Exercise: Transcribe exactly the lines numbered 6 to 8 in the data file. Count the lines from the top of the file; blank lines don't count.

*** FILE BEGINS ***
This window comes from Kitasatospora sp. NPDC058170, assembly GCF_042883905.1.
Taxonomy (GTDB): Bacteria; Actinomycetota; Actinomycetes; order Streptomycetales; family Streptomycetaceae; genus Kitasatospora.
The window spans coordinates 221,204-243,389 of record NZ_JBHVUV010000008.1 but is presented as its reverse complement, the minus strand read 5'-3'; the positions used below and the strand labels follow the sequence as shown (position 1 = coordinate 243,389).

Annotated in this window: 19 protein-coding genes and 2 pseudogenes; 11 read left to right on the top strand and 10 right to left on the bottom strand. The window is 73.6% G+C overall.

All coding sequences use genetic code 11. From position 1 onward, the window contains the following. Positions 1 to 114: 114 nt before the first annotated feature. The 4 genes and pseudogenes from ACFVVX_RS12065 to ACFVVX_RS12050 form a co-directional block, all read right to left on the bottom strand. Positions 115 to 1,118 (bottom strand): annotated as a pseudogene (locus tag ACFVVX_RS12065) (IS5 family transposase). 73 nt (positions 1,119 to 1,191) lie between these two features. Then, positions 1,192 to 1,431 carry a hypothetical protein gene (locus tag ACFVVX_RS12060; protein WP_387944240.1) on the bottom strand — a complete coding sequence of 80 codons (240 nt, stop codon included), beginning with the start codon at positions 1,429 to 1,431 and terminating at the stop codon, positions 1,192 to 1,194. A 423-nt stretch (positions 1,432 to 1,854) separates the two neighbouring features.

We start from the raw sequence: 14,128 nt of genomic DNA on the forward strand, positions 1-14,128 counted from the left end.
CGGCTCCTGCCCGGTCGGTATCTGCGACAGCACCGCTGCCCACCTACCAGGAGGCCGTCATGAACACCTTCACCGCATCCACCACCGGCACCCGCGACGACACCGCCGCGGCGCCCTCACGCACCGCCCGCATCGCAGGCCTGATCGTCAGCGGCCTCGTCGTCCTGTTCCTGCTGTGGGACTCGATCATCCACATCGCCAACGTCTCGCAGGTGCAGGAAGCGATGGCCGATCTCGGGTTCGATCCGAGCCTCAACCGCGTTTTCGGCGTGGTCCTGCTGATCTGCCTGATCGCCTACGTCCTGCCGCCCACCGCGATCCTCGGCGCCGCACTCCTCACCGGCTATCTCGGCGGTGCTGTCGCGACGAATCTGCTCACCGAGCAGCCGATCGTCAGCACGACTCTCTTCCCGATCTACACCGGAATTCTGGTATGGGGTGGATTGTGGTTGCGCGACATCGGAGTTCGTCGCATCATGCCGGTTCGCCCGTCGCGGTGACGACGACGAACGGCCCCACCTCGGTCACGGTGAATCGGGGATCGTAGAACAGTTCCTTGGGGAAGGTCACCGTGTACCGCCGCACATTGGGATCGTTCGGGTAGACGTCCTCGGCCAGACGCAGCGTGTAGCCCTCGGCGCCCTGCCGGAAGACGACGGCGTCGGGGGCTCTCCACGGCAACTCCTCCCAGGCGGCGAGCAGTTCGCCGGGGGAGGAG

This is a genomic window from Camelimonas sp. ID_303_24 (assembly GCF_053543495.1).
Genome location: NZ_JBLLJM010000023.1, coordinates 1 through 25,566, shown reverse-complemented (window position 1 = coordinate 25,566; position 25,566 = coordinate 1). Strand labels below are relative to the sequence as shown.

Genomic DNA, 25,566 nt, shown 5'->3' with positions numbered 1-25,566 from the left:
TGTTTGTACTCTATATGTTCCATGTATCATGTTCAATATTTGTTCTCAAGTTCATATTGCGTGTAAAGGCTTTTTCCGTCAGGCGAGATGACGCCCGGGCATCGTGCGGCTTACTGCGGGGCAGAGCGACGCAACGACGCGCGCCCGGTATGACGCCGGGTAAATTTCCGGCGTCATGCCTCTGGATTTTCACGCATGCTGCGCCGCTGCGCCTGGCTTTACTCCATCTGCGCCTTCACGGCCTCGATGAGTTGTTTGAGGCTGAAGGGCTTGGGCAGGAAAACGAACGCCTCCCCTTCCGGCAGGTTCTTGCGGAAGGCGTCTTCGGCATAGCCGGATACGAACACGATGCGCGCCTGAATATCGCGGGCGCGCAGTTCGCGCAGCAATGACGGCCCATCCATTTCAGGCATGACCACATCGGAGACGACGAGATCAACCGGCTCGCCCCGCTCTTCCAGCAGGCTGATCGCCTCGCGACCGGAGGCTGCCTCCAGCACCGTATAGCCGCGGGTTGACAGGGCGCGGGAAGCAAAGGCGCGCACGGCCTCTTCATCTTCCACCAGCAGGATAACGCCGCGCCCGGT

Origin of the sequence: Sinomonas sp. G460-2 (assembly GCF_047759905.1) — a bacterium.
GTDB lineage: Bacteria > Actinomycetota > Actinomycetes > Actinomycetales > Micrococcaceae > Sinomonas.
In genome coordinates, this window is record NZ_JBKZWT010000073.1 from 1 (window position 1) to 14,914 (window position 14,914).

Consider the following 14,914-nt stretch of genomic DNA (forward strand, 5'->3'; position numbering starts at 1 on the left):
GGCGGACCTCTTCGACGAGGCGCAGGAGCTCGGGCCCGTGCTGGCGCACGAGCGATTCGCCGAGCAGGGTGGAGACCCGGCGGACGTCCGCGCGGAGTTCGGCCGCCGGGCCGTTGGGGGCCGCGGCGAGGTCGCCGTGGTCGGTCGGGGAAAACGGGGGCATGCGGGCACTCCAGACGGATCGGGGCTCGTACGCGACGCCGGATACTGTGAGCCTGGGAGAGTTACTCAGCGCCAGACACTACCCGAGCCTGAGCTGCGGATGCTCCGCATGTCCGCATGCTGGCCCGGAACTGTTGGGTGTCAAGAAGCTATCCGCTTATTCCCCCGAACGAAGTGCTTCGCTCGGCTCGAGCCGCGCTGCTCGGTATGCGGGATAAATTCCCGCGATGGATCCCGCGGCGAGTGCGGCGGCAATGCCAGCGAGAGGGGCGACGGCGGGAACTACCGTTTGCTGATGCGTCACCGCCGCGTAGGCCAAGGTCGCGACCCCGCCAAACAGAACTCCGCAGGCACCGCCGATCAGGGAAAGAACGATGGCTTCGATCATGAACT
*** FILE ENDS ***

We start from the raw sequence: 14,128 nt of genomic DNA on the forward strand, positions 1-14,128 counted from the left end.
CGGCTCCTGCCCGGTCGGTATCTGCGACAGCACCGCTGCCCACCTACCAGGAGGCCGTCATGAACACCTTCACCGCATCCACCACCGGCACCCGCGACGACACCGCCGCGGCGCCCTCACGCACCGCCCGCATCGCAGGCCTGATCGTCAGCGGCCTCGTCGTCCTGTTCCTGCTGTGGGACTCGATCATCCACATCGCCAACGTCTCGCAGGTGCAGGAAGCGATGGCCGATCTCGGGTTCGATCCGAGCCTCAACCGCGTTTTCGGCGTGGTCCTGCTGATCTGCCTGATCGCCTACGTCCTGCCGCCCACCGCGATCCTCGGCGCCGCACTCCTCACCGGCTATCTCGGCGGTGCTGTCGCGACGAATCTGCTCACCGAGCAGCCGATCGTCAGCACGACTCTCTTCCCGATCTACACCGGAATTCTGGTATGGGGTGGATTGTGGTTGCGCGACATCGGAGTTCGTCGCATCATGCCGGTTCGCCCGTCGCGGTGACGACGACGAACGGCCCCACCTCGGTCACGGTGAATCGGGGATCGTAGAACAGTTCCTTGGGGAAGGTCACCGTGTACCGCCGCACATTGGGATCGTTCGGGTAGACGTCCTCGGCCAGACGCAGCGTGTAGCCCTCGGCGCCCTGCCGGAAGACGACGGCGTCGGGGGCTCTCCACGGCAACTCCTCCCAGGCGGCGAGCAGTTCGCCGGGGGAGGAG

This is a genomic window from Camelimonas sp. ID_303_24 (assembly GCF_053543495.1).